This study evaluated the technical suitability of Yucca Mountain, Nevada, as a potential site for a mined geologic repository for the permanent disposal of radioactive waste. The evaluation was conducted primarily to determine early in the site characterization program if there are any features or conditions at the site that indicate it is unsuitable for repository development. A secondary purpose was to determine the status of knowledge in the major technical areas that affect the suitability of the site. This early site suitability evaluation (ESSE) was conducted by a team of technical personnel at the request of the Associate Director of the US Department of Energy (DOE) Office of Geologic Disposal, a unit within the DOE`s Office of Civilian Radioactive Waste Management. The Yucca Mountain site has been the subject of such evaluations for over a decade. In 1983, the site was evaluated as part of a screening process to identify potentially acceptable sites. The site was evaluated in greater detail and found suitable for site characterization as part of the Environmental Assessment (EA) (DOE, 1986) required by the Nuclear Waste Policy Act of 1982 (NWPA). Additional site data were compiled during the preparation of the Site Characterization Plan (SCP) (DOE, 1988a). This early site suitability evaluation has considered information that was used in preparing both-documents, along with recent information obtained since the EA and SCP were published. This body of information is referred to in this report as ``current information`` or ``available evidence.``

  9. T-579: BlackBerry Device Software Bug in WebKit Lets Remote Users...

    Office of Energy Efficiency and Renewable Energy (EERE) (indexed site)

    or instant messages. BlackBerry has described a workaround (disabling the use of JavaScript in the BlackBerry Browser) in their advisory. BlackBerry Device storage space...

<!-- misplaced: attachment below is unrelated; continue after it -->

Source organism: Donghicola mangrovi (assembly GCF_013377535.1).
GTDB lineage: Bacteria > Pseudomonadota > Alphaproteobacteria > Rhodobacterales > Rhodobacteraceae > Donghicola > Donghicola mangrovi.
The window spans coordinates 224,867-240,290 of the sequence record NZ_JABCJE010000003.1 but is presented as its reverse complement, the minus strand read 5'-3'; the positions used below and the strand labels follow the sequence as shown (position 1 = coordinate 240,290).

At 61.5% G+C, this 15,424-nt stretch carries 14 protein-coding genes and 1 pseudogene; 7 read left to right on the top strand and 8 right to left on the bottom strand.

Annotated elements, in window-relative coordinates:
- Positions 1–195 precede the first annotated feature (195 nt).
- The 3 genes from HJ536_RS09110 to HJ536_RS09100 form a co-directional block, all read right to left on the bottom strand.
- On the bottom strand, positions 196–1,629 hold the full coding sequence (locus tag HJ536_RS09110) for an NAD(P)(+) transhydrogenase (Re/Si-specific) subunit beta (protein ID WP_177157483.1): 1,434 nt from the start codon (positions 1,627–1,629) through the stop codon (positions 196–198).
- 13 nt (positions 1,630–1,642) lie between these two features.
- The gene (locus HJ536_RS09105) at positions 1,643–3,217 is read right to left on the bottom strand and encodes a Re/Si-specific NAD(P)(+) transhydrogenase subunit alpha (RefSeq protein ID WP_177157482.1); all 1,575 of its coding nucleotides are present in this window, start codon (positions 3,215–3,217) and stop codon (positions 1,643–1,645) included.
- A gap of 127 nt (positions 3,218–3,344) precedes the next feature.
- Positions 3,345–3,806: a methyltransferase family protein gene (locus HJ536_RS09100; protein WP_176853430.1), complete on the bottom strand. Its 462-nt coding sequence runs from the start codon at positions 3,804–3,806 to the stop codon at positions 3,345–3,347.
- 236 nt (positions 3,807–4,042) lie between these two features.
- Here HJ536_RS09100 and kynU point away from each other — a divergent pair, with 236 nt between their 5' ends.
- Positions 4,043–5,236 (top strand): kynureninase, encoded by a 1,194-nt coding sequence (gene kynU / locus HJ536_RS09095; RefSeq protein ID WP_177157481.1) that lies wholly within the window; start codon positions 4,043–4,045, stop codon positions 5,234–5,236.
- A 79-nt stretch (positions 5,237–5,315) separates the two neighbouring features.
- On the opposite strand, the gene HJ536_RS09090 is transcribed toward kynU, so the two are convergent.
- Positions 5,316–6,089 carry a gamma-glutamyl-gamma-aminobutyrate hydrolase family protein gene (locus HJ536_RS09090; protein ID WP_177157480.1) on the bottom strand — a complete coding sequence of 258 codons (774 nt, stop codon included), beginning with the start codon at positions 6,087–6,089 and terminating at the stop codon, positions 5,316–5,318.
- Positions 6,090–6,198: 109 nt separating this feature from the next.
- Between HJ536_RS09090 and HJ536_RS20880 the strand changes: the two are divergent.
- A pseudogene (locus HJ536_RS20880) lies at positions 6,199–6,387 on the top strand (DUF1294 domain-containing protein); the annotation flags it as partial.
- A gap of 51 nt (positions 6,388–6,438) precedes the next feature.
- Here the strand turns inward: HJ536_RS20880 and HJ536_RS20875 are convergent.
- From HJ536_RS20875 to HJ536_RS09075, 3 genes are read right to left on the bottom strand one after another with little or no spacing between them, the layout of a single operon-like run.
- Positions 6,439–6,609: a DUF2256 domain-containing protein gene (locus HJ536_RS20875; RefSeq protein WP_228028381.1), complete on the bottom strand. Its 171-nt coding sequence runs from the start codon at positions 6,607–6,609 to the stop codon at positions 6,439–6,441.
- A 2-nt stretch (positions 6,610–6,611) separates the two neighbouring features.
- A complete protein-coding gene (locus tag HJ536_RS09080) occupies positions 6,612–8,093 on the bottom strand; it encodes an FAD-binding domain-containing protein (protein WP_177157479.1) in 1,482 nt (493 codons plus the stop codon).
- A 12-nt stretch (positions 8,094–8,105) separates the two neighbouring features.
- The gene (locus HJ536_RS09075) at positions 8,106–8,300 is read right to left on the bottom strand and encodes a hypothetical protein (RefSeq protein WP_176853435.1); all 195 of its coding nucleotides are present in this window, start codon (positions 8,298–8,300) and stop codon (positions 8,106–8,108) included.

10. T-602: BlackBerry Enterprise Server Input Validation Flaw in...

    Office of Energy Efficiency and Renewable Energy (EERE) (indexed site)

    02: BlackBerry Enterprise Server Input Validation Flaw in BlackBerry Web Desktop Manager Permits Cross-Site Scripting Attacks T-602: BlackBerry Enterprise Server Input Validation...

  11. BLACK HOLE FORAGING: FEEDBACK DRIVES FEEDING

    SciTech Connect

    Dehnen, Walter; King, Andrew, E-mail: wd11@leicester.ac.uk, E-mail: ark@astro.le.ac.uk [Theoretical Astrophysics Group, University of Leicester, Leicester LE1 7RH (United Kingdom)] [Theoretical Astrophysics Group, University of Leicester, Leicester LE1 7RH (United Kingdom)

    2013-11-10

    We suggest a new picture of supermassive black hole (SMBH) growth in galaxy centers. Momentum-driven feedback from an accreting hole gives significant orbital energy, but little angular momentum to the surrounding gas. Once central accretion drops, the feedback weakens and swept-up gas falls back toward the SMBH on near-parabolic orbits. These intersect near the black hole with partially opposed specific angular momenta, causing further infall and ultimately the formation of a small-scale accretion disk. The feeding rates into the disk typically exceed Eddington by factors of a few, growing the hole on the Salpeter timescale and stimulating further feedback. Natural consequences of this picture include (1) the formation and maintenance of a roughly toroidal distribution of obscuring matter near the hole; (2) random orientations of successive accretion disk episodes; (3) the possibility of rapid SMBH growth; (4) tidal disruption of stars and close binaries formed from infalling gas, resulting in visible flares and ejection of hypervelocity stars; (5) super-solar abundances of the matter accreting on to the SMBH; and (6) a lower central dark-matter density, and hence annihilation signal, than adiabatic SMBH growth implies. We also suggest a simple subgrid recipe for implementing this process in numerical simulations.

  12. Black holes can have curly hair

    SciTech Connect

    Bronnikov, K. A.; Zaslavskii, O. B.

    2008-07-15